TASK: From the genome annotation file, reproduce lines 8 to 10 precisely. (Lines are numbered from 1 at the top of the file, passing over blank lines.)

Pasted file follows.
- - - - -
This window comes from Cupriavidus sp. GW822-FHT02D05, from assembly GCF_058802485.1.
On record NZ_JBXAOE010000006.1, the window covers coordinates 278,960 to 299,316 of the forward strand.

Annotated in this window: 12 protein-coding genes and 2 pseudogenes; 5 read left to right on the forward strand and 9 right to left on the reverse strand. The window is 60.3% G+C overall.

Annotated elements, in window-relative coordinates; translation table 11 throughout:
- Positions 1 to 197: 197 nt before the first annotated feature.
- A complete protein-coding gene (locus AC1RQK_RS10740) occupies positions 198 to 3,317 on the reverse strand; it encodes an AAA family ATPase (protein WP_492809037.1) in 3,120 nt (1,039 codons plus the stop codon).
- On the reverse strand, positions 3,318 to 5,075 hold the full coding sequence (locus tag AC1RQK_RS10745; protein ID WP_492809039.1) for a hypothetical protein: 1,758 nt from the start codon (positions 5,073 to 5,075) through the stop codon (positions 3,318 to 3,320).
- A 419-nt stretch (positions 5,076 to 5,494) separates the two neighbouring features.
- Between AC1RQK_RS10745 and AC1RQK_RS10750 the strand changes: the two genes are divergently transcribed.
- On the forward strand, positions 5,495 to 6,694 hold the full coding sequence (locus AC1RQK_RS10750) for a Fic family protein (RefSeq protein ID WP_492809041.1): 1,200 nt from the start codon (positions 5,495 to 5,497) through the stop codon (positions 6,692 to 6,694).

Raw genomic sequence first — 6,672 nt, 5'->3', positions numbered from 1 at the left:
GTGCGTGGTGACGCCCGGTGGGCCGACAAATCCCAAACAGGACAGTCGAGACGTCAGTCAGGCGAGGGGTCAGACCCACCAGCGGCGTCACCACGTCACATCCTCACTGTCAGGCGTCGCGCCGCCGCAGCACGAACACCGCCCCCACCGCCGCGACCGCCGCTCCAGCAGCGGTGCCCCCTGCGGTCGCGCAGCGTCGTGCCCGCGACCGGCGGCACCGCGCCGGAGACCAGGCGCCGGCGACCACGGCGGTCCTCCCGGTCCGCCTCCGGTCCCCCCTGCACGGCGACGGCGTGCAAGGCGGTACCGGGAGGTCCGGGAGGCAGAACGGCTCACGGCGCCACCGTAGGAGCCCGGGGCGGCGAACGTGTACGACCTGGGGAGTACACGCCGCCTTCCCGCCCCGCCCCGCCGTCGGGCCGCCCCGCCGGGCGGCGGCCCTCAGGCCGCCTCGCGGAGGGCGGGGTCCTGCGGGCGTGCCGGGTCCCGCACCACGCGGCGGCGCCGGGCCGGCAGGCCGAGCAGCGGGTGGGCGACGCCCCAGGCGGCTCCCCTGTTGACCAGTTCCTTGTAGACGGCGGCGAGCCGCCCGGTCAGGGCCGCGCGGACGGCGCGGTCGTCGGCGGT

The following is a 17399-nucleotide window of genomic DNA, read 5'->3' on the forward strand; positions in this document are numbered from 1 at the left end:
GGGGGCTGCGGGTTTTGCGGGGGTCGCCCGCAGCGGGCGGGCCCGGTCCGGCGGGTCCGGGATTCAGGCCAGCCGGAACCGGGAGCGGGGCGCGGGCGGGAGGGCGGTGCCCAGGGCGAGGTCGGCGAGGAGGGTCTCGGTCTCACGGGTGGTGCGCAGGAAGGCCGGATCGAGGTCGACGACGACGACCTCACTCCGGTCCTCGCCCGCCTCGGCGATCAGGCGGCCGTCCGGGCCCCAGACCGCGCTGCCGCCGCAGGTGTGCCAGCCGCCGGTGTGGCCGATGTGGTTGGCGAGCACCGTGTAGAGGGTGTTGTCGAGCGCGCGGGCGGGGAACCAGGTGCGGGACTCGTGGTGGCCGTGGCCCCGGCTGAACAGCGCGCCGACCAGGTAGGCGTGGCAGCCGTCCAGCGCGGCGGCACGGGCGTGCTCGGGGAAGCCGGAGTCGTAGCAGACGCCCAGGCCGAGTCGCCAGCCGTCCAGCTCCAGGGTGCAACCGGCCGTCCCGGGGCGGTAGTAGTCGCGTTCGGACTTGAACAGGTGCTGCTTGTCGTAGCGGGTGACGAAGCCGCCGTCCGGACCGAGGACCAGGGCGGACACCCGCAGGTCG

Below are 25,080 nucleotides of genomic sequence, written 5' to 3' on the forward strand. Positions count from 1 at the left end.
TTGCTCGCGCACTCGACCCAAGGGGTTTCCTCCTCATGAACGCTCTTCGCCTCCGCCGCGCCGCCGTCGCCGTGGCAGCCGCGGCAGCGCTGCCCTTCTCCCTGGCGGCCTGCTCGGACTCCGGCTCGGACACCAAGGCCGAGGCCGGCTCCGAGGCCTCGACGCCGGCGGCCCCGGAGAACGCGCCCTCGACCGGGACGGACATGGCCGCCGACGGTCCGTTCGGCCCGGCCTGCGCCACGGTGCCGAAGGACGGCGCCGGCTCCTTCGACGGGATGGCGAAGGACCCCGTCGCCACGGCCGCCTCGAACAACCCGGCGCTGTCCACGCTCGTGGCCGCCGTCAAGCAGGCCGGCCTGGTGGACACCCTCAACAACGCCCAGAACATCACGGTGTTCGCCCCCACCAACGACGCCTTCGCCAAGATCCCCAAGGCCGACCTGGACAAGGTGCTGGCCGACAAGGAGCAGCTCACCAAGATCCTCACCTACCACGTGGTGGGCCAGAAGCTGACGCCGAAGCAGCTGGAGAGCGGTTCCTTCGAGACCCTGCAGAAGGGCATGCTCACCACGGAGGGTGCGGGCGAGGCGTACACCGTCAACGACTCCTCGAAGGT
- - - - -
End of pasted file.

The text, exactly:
- A 419-nt stretch (positions 5,076 to 5,494) separates the two neighbouring features.
- Between AC1RQK_RS10745 and AC1RQK_RS10750 the strand changes: the two genes are divergently transcribed.
- On the forward strand, positions 5,495 to 6,694 hold the full coding sequence (locus AC1RQK_RS10750) for a Fic family protein (RefSeq protein ID WP_492809041.1): 1,200 nt from the start codon (positions 5,495 to 5,497) through the stop codon (positions 6,692 to 6,694).